How 'big data' could help stop the spread of Ebola

The World
Soldiers from the U.S. Army put on one of three pairs of protective gloves during their final session of personal protective equipment training.

Big data is a buzzy term right now. It's supposed to be changing the world, one dataset at a time.

But what, exactly, is big data?

Essentially, big data consists of data collections so large they are unable to be computed using traditional software tools. What falls under the category of “big data” is vast — it can be anything from financial transactions to Tweets, emails, videos, and text messages. Because the data is so broad, big data tends to allow analysts to predict sweeping trends and possible outcomes more than it does concrete statistics or results.

Now there's some hope that big data could be put to use to rein in Ebola.

What does this have to do with Ebola?

Epidemiologists have a vested interest in big data, especially when it comes to Ebola.  In particular, they're interested in mobile call data records, or CDRs. When a cell phone makes a call, the user’s network automatically creates a record that logs the receiver’s number, the caller’s number and the cell tower that processed the call. 

“The base station that handled the call is a rough approximation of location,” explains Kenneth Cukier, the Data Editor for The Economist. “So what you would be able to do is have a rough proxy for where people are and where they’re going.”

Previously, health organizations would have to track the route and lifespan of a disease through surveys and censuses — a flawed system, as that data isn’t updated frequently enough to get a clear idea as to where the outbreak has spread. 

But with CDRs, the information is logged in real time. If this method could be effectively implemented in a place like Sierra Leone, researchers could track population flow, thus anticipating where the disease might spread before it even gets there. Then health officials could put proper protocols in places.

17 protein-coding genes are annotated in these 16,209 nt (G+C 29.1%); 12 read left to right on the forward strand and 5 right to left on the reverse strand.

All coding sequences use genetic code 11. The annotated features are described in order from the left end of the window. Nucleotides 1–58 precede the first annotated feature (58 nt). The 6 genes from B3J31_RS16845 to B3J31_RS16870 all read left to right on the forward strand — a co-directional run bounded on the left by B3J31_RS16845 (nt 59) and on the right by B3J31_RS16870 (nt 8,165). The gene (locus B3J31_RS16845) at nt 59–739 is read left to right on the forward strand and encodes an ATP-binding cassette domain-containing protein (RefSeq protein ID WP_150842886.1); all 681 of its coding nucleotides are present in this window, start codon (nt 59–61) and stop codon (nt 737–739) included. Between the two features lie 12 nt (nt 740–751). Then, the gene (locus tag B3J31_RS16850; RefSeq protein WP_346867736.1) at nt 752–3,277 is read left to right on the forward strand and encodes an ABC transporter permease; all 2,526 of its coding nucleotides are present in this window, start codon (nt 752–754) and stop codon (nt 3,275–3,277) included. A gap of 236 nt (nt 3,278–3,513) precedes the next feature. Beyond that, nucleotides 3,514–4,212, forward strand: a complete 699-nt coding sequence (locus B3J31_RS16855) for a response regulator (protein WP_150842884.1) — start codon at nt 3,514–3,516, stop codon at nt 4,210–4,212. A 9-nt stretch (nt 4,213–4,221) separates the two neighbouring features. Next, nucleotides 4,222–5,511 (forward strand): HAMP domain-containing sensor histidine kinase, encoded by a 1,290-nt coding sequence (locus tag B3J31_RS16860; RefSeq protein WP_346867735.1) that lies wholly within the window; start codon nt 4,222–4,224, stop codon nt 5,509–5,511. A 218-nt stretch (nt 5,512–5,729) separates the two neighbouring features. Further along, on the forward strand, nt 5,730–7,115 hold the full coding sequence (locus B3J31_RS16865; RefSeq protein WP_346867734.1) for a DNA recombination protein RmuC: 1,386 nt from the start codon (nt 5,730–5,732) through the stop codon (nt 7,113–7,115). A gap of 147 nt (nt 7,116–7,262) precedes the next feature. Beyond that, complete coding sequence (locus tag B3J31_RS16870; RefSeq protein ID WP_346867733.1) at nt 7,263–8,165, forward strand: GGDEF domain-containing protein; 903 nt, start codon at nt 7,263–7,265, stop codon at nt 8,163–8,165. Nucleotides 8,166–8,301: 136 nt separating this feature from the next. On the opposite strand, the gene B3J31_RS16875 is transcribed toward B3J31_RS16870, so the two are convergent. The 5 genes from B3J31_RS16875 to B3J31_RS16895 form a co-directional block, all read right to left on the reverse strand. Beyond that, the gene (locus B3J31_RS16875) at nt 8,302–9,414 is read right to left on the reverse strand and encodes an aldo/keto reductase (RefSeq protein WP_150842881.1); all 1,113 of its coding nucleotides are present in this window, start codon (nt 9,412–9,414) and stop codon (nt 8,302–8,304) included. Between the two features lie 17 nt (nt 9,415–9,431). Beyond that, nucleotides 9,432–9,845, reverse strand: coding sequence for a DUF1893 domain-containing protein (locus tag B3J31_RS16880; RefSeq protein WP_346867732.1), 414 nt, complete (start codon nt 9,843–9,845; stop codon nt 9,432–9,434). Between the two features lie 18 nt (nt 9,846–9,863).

It's important to note that its nearly impossible to catalog the CDRs of just those infected with Ebola. Rather, the CDRs would be those of anyone who uses a cell phone. But this information is valuable in understanding where the general population is going to and from during an outbreak.

This wouldn't be the first application of big data in the epidemiological space.

Previously, researchers used big data technology to track Malaria outbreaks in Namibia and Kenya. And in 2009, it was implemented to keep tabs on the efffectiveness of government health warnings during the Mexican swine flu crisis.

With Ebola, using big data could prove to be a more difficult proceess — only one-third of West Africans own a cell phone. But many organizations — including Flowminder, a Swedish non-profit — have already managed to map population mobility throughout the region, regardless.

The main problem, Cukier says, it generating institutional change to get these tactics implemented on a larger scale. 

“This data is not being used. And the reason why is for a lack of leadership, because the mobile phone operators haven’t made it available to approved outside researchers, because the governments haven’t ordered them to do so, and it’s because the entities that could do that — whether it’s the United Nations ... or it’s the Mobile Phone Trade Industry Association — they have just been incompetent in trying to get both the regulators and the operators to open up these call data records.”

Privacy concerns real, but minimal 

When it comes to big data, it's usually hard to pinpoint individuals within the data. The way in which CDRs are aggregated makes it so researchers don't know who is there specifically — only that someone is there. 

"And it’s so aggregated that we only know there’s a clump of people — 5,000 here, 10,000 there," Cukier adds.

And, he argues, privacy isn't the dominant problem.

"The fear of death should be a greater incentive to do this than the potential privacy violation that would come from using this information," he says. "This is a global health crisis. If we don't use this information now, when?"

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